Official News Magazine of the Diocese of Spokane
Deacon Eric Meisfjord, Editor
P.O. Box 48, Spokane WA 99210
(509) 358-7340; FAX: (509) 358-7302
Everyday Grace: A time to mourn, a time to pray
by Lori Fontana
(From the Oct. 25, 2001 edition of the Inland Register)
With the terrorist attacks in New York City, Washington, D.C., and Pennsylvania, our country has endured an appalling tragedy, one that will permanently change our national psyche. After viewing unbelievable television images over and over, the numbness of our shock has worn away, and now we begin to ask, “How do we respond to such horror?” “What should our country do?” “What do we tell our children?”
Quite normal human responses to such an attack are retaliation and revenge. It’s not exactly the time when we feel like turning the other cheek. Even we Christians may not want to ask ourselves, “What would Jesus do?” “They” hurt us; we want to hurt “them” back. Yet, if we profess to be followers of Jesus, we must look to him for guidance as to how we will answer the violence of Sept. 11, 2001.
Jesus himself went to his death, a terribly painful and ignoble one at that, rather than do violence to another. Most of us will not be called upon to give our very lives for what we believe, but all of us will experience many occasions of “dying to self” in order to live as Christians in today’s world.
Our responses as individual Americans must be formulated and tempered by lots of prayer. God can work with prayerful spirits; God can change hearts and implant wisdom. God does bring justice to a world fraught with inequality. But God needs us to be emissaries of his will. God needs us to bear to our hurting world hearts of love, spirits of peace, minds of wisdom, voices of justice.
Christian responses to this violence will vary, but certain principles form a solid basis for our actions and for guiding our children.
First, we prayerfully and lovingly listen. Listen to your own feelings. Are you angry, outraged, grieving, paralyzed with fear? What are your children feeling? What are their questions and fears? Just because we’re Christians doesn’t mean we won’t feel anger. Acknowledge those feelings.
Feelings expressed hold less power over us. When we hold our feelings up to the light by sharing them and praying through them, we can then choose to respond in a thoughtful way, not driven blindly by feelings.
Secondly, we spend time in prayer, alone and with our family and church community. Praying is something we all can do, old and young, healthy and ill, adult and child. Prayer is a constructive response to disaster. And in prayer, God can soften and instruct our hearts.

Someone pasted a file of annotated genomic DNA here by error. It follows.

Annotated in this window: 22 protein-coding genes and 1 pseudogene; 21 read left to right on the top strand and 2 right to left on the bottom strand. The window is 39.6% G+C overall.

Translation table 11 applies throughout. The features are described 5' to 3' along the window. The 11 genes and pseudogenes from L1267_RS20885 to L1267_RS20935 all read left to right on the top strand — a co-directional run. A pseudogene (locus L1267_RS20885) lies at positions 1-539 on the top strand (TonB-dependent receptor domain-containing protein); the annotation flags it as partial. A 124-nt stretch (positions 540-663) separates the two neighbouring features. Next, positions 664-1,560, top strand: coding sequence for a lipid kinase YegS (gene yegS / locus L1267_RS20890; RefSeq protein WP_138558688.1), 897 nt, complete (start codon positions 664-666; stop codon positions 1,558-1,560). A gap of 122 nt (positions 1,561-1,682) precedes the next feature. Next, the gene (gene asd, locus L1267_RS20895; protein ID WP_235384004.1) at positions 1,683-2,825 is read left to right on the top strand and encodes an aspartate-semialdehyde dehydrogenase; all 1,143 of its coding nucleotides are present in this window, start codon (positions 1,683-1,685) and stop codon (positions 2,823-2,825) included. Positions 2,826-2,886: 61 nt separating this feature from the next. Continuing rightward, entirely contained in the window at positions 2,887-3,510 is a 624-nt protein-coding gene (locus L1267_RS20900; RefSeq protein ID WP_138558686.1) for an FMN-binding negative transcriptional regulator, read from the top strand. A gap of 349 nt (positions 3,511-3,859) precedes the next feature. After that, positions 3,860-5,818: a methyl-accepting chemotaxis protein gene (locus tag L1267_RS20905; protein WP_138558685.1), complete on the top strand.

Immediately following the attacks, I found myself feeling disoriented and weepy as I watched the horrifying scenes. I felt aimless. In prayer, though, I found a personal peace as well as a sense of doing something positive.Communal prayer often produces clarity as others express their thoughts and hopes. In prayer, we can learn from one another and support one another.
Finally, we cling to the principle of the sacredness of all human life. This may be the most difficult challenge we face in this crisis. These were innocent people killed in the terrorist attacks; they were peacefully going about their daily routines. They were loved by spouses, parents, children, siblings, friends, and co-workers. They did not deserve to die.
But Jesus’ challenge to us is that no one, not one human being, deserves to die a violent death. Though we are all imperfect, every life, across every country, race, religion, is precious to God. Each of us, every human being, is created in the image and likeness of God.
How easily we forget this basic truth of our faith. At the least intrusion on our territory or our rights, we’re ready for a fight. Or if we choose to “suffer in silence,” we assume the high moral ground – “I’m more noble or righteous, a better person than she is.” Often we tend to lump people together as the “bad guys:” all teenagers, all Mexicans, all Muslims, anyone whose looks or speech is different from mine. “They” are the problem!
The truth is we are the problem. Humanity’s brokenness is the problem. Our world is not perfect because we are imperfect, every one of us. Thank God for grace, by which we can overcome those human tendencies which lead to hatred, suspicion, division and violence against one another. Let us all listen, pray, treasure each life as precious, and ardently seek for the grace to do good in the face of evil. In the end we must believe that, even in the midst of such tragedy and death, God’s grace is there to lead us forward. For I believe that it is only in a humble spirit of reconciliation, that we can find interior peace and bring a lasting peace to our heartbroken world.
(Lori Fontana works in evangelization ministry for the Diocese of Yakima.)
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